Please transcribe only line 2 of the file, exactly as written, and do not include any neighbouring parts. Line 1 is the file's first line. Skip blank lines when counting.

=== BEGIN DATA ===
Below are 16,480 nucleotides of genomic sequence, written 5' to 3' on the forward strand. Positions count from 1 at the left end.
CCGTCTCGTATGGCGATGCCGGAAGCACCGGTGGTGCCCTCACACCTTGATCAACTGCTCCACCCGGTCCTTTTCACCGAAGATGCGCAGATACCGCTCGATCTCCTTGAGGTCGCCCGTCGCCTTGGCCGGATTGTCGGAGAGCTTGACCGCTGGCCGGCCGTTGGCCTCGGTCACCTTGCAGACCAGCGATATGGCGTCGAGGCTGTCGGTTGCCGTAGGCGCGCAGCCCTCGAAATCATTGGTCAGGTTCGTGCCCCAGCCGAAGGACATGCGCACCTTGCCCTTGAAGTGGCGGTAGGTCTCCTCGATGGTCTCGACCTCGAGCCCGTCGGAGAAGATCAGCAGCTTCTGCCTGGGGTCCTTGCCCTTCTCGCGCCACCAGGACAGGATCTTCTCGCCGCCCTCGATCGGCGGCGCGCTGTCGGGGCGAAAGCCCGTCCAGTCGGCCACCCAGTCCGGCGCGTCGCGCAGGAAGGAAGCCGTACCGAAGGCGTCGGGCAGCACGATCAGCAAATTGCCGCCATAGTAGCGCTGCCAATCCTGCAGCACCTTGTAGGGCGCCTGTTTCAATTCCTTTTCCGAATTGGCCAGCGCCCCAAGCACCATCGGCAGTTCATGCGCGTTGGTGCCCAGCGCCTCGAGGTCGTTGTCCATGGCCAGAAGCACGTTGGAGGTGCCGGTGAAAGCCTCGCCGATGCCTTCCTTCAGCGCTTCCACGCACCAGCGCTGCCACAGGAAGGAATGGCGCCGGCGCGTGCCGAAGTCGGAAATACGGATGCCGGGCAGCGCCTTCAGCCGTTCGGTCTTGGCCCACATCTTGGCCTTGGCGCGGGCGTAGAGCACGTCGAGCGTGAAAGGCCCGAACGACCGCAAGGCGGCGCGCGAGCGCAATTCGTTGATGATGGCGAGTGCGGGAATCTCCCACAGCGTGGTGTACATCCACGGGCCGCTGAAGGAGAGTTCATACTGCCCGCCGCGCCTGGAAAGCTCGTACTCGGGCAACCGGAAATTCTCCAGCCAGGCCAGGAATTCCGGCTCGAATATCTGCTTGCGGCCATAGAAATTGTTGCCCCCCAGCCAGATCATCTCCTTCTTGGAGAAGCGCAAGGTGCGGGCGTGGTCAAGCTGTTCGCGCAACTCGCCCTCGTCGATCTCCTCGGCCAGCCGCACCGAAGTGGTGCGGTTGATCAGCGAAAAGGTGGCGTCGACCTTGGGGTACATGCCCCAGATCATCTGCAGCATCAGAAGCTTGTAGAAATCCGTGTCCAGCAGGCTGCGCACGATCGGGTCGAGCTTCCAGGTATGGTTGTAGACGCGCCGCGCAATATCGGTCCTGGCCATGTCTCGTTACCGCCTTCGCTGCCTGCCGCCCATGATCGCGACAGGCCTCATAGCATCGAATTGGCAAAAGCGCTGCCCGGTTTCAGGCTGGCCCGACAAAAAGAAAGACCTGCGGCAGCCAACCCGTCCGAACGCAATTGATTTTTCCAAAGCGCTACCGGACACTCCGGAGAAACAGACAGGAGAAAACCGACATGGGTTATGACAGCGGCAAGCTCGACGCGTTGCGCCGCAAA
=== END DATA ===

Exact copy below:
CCGTCTCGTATGGCGATGCCGGAAGCACCGGTGGTGCCCTCACACCTTGATCAACTGCTCCACCCGGTCCTTTTCACCGAAGATGCGCAGATACCGCTCGATCTCCTTGAGGTCGCCCGTCGCCTTGGCCGGATTGTCGGAGAGCTTGACCGCTGGCCGGCCGTTGGCCTCGGTCACCTTGCAGACCAGCGATATGGCGTCGAGGCTGTCGGTTGCCGTAGGCGCGCAGCCCTCGAAATCATTGGTCAGGTTCGTGCCCCAGCCGAAGGACATGCGCACCTTGCCCTTGAAGTGGCGGTAGGTCTCCTCGATGGTCTCGACCTCGAGCCCGTCGGAGAAGATCAGCAGCTTCTGCCTGGGGTCCTTGCCCTTCTCGCGCCACCAGGACAGGATCTTCTCGCCGCCCTCGATCGGCGGCGCGCTGTCGGGGCGAAAGCCCGTCCAGTCGGCCACCCAGTCCGGCGCGTCGCGCAGGAAGGAAGCCGTACCGAAGGCGTCGGGCAGCACGATCAGCAAATTGCCGCCATAGTAGCGCTGCCAATCCTGCAGCACCTTGTAGGGCGCCTGTTTCAATTCCTTTTCCGAATTGGCCAGCGCCCCAAGCACCATCGGCAGTTCATGCGCGTTGGTGCCCAGCGCCTCGAGGTCGTTGTCCATGGCCAGAAGCACGTTGGAGGTGCCGGTGAAAGCCTCGCCGATGCCTTCCTTCAGCGCTTCCACGCACCAGCGCTGCCACAGGAAGGAATGGCGCCGGCGCGTGCCGAAGTCGGAAATACGGATGCCGGGCAGCGCCTTCAGCCGTTCGGTCTTGGCCCACATCTTGGCCTTGGCGCGGGCGTAGAGCACGTCGAGCGTGAAAGGCCCGAACGACCGCAAGGCGGCGCGCGAGCGCAATTCGTTGATGATGGCGAGTGCGGGAATCTCCCACAGCGTGGTGTACATCCACGGGCCGCTGAAGGAGAGTTCATACTGCCCGCCGCGCCTGGAAAGCTCGTACTCGGGCAACCGGAAATTCTCCAGCCAGGCCAGGAATTCCGGCTCGAATATCTGCTTGCGGCCATAGAAATTGTTGCCCCCCAGCCAGATCATCTCCTTCTTGGAGAAGCGCAAGGTGCGGGCGTGGTCAAGCTGTTCGCGCAACTCGCCCTCGTCGATCTCCTCGGCCAGCCGCACCGAAGTGGTGCGGTTGATCAGCGAAAAGGTGGCGTCGACCTTGGGGTACATGCCCCAGATCATCTGCAGCATCAGAAGCTTGTAGAAATCCGTGTCCAGCAGGCTGCGCACGATCGGGTCGAGCTTCCAGGTATGGTTGTAGACGCGCCGCGCAATATCGGTCCTGGCCATGTCTCGTTACCGCCTTCGCTGCCTGCCGCCCATGATCGCGACAGGCCTCATAGCATCGAATTGGCAAAAGCGCTGCCCGGTTTCAGGCTGGCCCGACAAAAAGAAAGACCTGCGGCAGCCAACCCGTCCGAACGCAATTGATTTTTCCAAAGCGCTACCGGACACTCCGGAGAAACAGACAGGAGAAAACCGACATGGGTTATGACAGCGGCAAGCTCGACGCGTTGCGCCGCAAA